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First-pass myocardial perfusion assessment using eight-fold accelerated k-t BLAST stress DCE-MRI with rapid parametric mapping
Journal of Cardiovascular Magnetic Resonance volume 11, Article number: O34 (2009)
First-pass myocardial perfusion assessment using dynamic contrast enhanced MRI (DCE-MRI) is still one of the most challenging CMR applications. Image quality, spatial and temporal resolution are limited by the need to acquire multiple slices as single shot acquisitions within a single heart beat, as the process of interest is transient and very rapid, especially under pharmacologically induced stress hyperaemia. This is why accelerated acquisition methods, such as k-t BLAST , could provide a significant improvement in the assessment of myocardial perfusion by CMR.
An optimised DCE-MRI sequence with eight-fold k-t BLAST acceleration was shown to provide a significant improvement in spatial resolution without loss of image quality, making these datasets very suitable for parametric mapping.
To investigate the ability of eight-fold k-t BLAST accelerated stress perfusion DCE-MRI combined with a rapid parametric mapping algorithm to detect regions of ischaemia in a pilot cohort of patients with suspected coronary heart disease (CHD).
The regional ethics review board's permission was obtained and ten patients (9 male) were recruited into this study (age range 46–69, mean 59). First-pass stress myocardial perfusion DCE-MRI was performed on a whole body 1.5 T MR scanner (Gyroscan Intera CV, Philips Medical Systems) with dedicated k-t BLAST acquisition and reconstruction software (GyroTools Ltd, Switzerland). An optimised DCE-MRI sequence (Table 1) allowed three uniformly prepared slices to be acquired in every heart beat, for heart rates of up to 100 bpm . DCE-MRI was acquired under adenosine induced stress with peripheral venous administration of 0.1 mmol/kg Gd-DTPA. The algorithm for quantitative analysis and parametric mapping comprised the following steps: 1) automated detection of the target post-contrast frame 2) endocardial border detection in the target post-contrast frame using automated region-growing algorithm and a single spline fitting to define epicardial border 3) automated registration of pre- and post-contrast frames using incremental rigid translation 4) computation of percentage enhancement ratios (ER) on voxel-by-voxel basis 5) histogram analysis of the ER datasets and creation of percentile-based colour maps.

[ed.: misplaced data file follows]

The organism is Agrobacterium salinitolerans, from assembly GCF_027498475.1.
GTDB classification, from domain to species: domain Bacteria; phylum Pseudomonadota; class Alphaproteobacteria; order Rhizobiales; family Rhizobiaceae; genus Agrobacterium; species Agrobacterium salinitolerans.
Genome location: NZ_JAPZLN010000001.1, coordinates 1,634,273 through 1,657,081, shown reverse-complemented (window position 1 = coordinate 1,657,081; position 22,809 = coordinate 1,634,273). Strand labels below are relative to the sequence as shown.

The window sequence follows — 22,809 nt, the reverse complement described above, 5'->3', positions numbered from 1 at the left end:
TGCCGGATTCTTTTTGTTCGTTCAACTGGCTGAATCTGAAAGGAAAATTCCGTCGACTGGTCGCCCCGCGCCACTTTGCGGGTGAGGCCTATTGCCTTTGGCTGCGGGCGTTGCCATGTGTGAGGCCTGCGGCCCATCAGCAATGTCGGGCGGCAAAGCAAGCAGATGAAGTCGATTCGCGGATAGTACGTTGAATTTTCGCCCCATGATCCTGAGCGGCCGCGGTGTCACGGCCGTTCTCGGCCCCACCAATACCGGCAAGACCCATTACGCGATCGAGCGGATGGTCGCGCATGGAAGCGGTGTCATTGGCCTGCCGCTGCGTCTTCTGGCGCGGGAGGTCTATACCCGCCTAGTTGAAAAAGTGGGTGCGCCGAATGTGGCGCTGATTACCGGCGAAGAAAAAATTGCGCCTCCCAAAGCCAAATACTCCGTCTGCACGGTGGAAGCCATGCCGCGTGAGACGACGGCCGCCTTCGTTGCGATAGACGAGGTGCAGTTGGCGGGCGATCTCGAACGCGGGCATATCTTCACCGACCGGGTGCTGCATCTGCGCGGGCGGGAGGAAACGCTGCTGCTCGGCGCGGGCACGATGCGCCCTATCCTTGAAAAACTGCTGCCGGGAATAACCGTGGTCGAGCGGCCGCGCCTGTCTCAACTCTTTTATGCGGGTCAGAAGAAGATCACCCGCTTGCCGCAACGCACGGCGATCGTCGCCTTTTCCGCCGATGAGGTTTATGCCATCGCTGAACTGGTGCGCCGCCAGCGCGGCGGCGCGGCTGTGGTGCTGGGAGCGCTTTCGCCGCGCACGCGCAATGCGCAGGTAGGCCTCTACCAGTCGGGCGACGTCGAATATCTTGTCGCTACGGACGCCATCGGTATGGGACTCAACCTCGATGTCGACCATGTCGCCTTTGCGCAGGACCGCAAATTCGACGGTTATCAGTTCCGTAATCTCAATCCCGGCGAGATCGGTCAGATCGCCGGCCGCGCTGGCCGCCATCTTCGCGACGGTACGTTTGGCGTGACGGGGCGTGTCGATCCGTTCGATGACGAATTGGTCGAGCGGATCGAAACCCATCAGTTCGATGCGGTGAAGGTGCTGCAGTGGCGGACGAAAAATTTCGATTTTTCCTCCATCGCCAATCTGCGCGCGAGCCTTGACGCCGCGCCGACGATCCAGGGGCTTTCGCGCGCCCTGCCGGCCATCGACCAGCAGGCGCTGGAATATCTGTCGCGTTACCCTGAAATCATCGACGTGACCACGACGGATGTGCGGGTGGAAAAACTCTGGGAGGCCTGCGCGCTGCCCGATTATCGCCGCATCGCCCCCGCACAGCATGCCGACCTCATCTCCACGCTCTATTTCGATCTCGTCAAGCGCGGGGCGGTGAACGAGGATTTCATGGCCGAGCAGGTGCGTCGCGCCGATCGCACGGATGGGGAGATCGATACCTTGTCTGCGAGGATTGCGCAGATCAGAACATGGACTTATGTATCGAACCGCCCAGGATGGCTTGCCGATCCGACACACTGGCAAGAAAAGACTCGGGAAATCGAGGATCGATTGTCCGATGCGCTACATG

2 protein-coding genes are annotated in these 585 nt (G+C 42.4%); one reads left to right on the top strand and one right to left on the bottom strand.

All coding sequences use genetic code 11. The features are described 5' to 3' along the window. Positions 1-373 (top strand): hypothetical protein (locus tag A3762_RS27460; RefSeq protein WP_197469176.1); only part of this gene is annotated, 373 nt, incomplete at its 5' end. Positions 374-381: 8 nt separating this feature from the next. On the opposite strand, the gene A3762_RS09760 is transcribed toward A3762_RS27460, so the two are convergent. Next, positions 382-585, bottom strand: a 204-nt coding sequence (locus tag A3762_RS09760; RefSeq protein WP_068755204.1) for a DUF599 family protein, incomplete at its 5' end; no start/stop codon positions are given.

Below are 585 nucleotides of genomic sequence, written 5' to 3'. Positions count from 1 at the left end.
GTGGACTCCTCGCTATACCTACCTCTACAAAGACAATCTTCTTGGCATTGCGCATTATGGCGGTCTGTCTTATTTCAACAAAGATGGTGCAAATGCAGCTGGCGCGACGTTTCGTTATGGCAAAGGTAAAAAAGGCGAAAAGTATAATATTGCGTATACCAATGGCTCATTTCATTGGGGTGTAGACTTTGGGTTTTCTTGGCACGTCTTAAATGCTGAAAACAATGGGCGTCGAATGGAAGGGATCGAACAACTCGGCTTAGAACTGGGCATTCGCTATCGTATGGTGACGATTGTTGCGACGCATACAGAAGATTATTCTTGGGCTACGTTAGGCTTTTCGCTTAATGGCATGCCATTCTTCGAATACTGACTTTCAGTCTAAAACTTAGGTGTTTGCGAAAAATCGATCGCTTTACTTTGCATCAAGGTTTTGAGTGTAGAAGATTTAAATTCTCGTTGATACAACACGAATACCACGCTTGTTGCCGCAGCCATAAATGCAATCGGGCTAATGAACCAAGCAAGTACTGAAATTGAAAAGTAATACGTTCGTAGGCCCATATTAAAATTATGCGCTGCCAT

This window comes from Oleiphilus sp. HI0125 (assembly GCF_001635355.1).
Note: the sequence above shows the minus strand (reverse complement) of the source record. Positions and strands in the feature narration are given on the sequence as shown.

On coronary X-ray angiography, 8/10 patients had coronary stenosis ≥ 70%, while two had no significant lesions (Table 2). Representative dynamic frames from all ten DCE-MRI studies are shown in Figure 1. Example parametric maps of ER are presented in Figure 2. Global enhancement ratios were computed as a median percentage change over baseline (Table 2).
Motion correction was not required in three datasets, and 1–2 voxel displacement was applied in seven datasets. In patients with no significant coronary stenoses, the average ratio was 71.2% (n = 2), in single-vessel disease it was 66.0% (n = 4). In a patient with two-vessel disease ER was 33.1% and in a patient with three-vessel disease ER was 19.1%.
The results of this pilot study suggest that the proposed methods for acquisition and analysis of first-pass myocardial perfusion are robust and ready for use in clinical studies, where its diagnostic utility needs to be assessed formally in a larger patient cohort. The methods allow the assessment of regional differences in perfusion, as well as global changes in perfusion. There is scope for further improvement, notably in increasing resistance to motion artefact and reducing signal inhomogeneity, which can lead to the appearance of false positive lesions.
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Radjenovic, A., Plein, S., Maredia, N. et al. First-pass myocardial perfusion assessment using eight-fold accelerated k-t BLAST stress DCE-MRI with rapid parametric mapping. J Cardiovasc Magn Reson 11 (Suppl 1), O34 (2009). https://doi.org/10.1186/1532-429X-11-S1-O34
- Myocardial Perfusion
- Enhancement Ratio
- False Positive Lesion
- Median Percentage Change
- Significant Coronary Stenos